The Quran is the primary sacred text of Islam, and is made up of the recorded revelations that Muhammad received over a 20-year period that he share with his close associates. The word "qur'an" in Arabic means "recitation" which, in this case, is a reference to Muhammad's experience of reciting from memory the revelations as he received them from God via the angel Gabriel, and also his act of reciting them to his close associates not long after receiving them.
The Quran is understood by Muslims everywhere to be the literal words of God in Arabic. This is significantly different view of the sacred text than that of the other Abrahamic faiths. While Judaism and Christianity certainly revere their respective texts as divinely inspired, very few among them (although there are a few) believe them to be literally, word for word, the actual words of God. But, this is what the Quran is for Muslims - the actual words of God as they came to Muhammad in Arabic.
For this reason, Muslims give the highest regard to the authority of the Quran and its "miraculous" nature. Moreover, as Islam has spread throughout the world, it has never put much energy into translating the it into local languages. It wasn't translated into English, for example, until the period of British colonization and it was done at the initiative of those who wished to read the it in English in order to discredit it. For Muslims, the words of God came in Arabic - period. If we wish to hear and read them, we must learn Arabic. Muslims all over the world chant, recite and pray sections of the Quran in Arabic even if it is not their language and they cannot speak it otherwise. The Arabic language enjoys a lofty prominence in Islamic culture because it is the language of the sacred text.
Like many world sacred texts, the Quran underwent a period of textual and oral transmission before it was finally collected into a definitive edition in the 7th century. This transmission period, however, was not as long as other texts in the Abrahamic tradition, and portions of the material that makes up the text were already being recorded in written form and made into private collections during Muhammad's lifetime. In other words, the formative history of the the text is coterminus with Muhammad's life.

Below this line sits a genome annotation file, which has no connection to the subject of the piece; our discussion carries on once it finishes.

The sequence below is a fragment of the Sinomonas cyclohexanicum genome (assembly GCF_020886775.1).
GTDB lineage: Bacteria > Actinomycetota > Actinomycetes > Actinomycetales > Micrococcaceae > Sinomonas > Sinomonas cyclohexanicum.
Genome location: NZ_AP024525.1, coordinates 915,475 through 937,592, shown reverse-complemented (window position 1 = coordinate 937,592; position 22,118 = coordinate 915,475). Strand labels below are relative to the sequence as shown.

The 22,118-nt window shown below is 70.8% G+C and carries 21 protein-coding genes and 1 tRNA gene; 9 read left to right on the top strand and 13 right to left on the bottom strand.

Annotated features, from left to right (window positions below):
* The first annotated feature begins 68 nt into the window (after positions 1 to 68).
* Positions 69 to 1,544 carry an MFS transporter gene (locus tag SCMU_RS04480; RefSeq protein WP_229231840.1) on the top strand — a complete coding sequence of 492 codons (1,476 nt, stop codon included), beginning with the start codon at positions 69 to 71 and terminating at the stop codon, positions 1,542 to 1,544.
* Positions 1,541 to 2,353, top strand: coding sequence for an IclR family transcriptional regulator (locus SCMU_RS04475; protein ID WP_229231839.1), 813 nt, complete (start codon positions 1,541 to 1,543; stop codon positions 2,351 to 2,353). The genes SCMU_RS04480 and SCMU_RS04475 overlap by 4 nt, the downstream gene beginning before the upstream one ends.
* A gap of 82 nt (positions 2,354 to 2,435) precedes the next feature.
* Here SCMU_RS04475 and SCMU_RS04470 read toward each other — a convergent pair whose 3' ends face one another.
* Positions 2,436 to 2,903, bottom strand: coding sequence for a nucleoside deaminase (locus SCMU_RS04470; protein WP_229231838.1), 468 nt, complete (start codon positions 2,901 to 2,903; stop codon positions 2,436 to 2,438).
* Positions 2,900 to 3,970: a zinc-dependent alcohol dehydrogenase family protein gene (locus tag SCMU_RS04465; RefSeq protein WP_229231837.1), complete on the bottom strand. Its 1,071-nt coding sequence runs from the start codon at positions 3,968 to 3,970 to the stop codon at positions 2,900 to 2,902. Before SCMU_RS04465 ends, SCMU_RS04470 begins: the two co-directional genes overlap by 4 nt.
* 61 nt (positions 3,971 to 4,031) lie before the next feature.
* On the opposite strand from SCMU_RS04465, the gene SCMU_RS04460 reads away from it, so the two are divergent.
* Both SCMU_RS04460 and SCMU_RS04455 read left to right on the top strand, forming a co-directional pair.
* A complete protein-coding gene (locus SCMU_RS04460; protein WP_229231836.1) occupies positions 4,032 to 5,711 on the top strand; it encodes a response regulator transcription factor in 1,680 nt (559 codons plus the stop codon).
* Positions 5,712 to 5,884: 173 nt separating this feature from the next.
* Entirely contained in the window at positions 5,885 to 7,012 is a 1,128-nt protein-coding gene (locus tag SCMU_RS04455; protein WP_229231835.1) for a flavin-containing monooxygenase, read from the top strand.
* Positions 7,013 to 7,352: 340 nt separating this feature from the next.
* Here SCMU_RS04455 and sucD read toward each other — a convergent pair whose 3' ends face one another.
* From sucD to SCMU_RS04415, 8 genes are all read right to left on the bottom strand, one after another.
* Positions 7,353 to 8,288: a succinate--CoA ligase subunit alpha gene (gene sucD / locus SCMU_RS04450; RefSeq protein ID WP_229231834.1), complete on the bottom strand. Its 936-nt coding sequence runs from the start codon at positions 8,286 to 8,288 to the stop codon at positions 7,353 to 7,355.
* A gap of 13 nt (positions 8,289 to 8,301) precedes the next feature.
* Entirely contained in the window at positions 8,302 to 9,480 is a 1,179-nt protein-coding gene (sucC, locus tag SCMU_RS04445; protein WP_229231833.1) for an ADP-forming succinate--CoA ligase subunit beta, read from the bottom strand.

Therefore, the Quran is a text with a high level of integrity with regard to the religion's founder and origins, in that the text is not several decades, generations or centuries removed from the lifetime of the founder - as is the case in both Judaism and Christianity. Within 20 years of Muhammad's death, a standardized version of the text came into existence that became finalized within another 20 years. The New Testament, by comparison, was not "settled" until the late 3rd century and into the 4th century - a few centuries after Jesus' death - although the texts that make up the New Testament were written within the first generation after his death.
Most scholars divine the Quran into the "Meccan" and the "Medinan" revelations - that is, those that came to Muhammad while the community lived in those 2 different cities. About two-thirds of the text were revealed during the Meccan period, which was during the spiritually formative first 13 years of the community. These revelations are short, apocalyptic (pointing to and predicting the end of the world), and very dramatic in tone. The Medinan revelations reflect a different phase of the community and are more focused on statehood, community-building, juristic and worldly matters, and cover the last 10 years of Muhammad's life.